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Hey Facebook: No beer pong for you

Now-corporate social network reportedly pulls plug on a New York office beer pong tournament against InterActiveCorp's CollegeHumor for "legal and PR" reasons.

Ricky Van Veen, editor in chief, CollegeHumor

With a $15 billion valuation, big-name investors, and high-profile Google employees jumping onto its payroll, Facebook can't play with the kids anymore.

That's probably why its New York branch's hyped-up beer pong tournament against dude entertainment site CollegeHumor was cancelled.

The match, scheduled for Thursday evening at CollegeHumor parent company Connected Ventures' offices near Manhattan's Union Square, was abruptly called off, according to a blog post from Josh Mohrer, director of retail at Connected Ventures brand BustedTees. "Facebook has backed out of the CH vs. Facebook beer pong tournament for 'legal and PR' reasons," Mohrer wrote. "Lame!"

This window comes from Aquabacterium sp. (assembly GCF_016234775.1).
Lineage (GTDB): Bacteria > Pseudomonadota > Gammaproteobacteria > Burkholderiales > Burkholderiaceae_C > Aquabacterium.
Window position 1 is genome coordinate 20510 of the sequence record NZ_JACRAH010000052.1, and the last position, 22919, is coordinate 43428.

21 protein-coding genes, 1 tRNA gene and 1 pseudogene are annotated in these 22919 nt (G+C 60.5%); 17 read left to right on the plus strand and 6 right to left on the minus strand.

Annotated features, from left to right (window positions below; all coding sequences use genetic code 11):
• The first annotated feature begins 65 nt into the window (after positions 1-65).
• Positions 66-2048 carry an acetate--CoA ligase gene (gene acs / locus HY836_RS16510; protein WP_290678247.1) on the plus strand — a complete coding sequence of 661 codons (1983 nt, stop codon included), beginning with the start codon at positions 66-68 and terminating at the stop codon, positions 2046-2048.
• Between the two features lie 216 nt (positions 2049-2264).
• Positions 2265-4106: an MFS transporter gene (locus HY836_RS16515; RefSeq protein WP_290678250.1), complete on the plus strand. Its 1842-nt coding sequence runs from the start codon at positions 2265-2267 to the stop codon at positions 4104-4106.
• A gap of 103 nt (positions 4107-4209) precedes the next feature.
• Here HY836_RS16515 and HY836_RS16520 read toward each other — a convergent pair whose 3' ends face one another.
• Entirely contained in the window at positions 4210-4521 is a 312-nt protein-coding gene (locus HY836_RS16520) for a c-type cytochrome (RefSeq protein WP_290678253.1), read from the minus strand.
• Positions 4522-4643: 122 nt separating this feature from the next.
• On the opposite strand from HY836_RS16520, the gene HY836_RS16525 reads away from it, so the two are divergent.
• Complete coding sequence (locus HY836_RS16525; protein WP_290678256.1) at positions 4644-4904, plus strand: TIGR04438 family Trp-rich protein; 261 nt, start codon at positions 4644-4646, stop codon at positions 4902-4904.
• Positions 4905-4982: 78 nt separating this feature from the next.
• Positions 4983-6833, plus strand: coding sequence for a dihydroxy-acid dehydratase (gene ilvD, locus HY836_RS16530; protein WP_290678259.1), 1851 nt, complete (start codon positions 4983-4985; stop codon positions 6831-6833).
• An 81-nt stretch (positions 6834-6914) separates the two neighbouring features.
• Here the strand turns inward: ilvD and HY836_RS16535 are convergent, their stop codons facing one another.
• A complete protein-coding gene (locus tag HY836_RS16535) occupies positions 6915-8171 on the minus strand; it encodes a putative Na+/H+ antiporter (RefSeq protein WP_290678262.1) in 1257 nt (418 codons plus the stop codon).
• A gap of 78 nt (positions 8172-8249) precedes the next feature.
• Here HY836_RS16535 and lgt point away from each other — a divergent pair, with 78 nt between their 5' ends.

For those who stepped in late, beer pong, known as "beirut" in some circles, is a popular slacker sport that involves throwing ping-pong balls at a triangle of cups half-full of beer. If you land the ball in a cup, your opponent must drink the beer in that cup. That's the basic rundown; rules and regulations differ wildly across the fabric of American college campuses.

A tipster told gossip blog Valleywag that Facebook's legal and public-relations team, which just hired former Googler Elliot Schrage as its director, took issue with the tournament.

A CollegeHumor representative told CNET that the company was not familiar with Facebook's "internal stuff" and that an impending match between CollegeHumor and local blog powerhouse Gawker Media was still on the books.

Facebook declined to comment on the matter.

To be fair, Connected Ventures isn't exactly a freewheeling start-up: CollegeHumor has been around since the late '90s, its founders are closer to 30 than 20, and Connected Ventures (which also encompasses BustedTees and video-sharing platform Vimeo) was acquired by Barry Diller's InterActiveCorp nearly two years ago.

Regardless, CollegeHumor remains an entertainment brand. Facebook gets talked about in the same sentences as Google and Microsoft--it might've gotten its start as a dorm room project at Harvard, but Mark Zuckerberg & Co. is playing in the Silicon Valley big leagues now.

At the same time, Facebook still has to prove that it can live up to the hype. Google and executives can get away with showing up at the Nevada counterculture fest Burning Man, but Facebook still has a "college kid" reputation to outgrow.

In other words, beer pong probably doesn't help.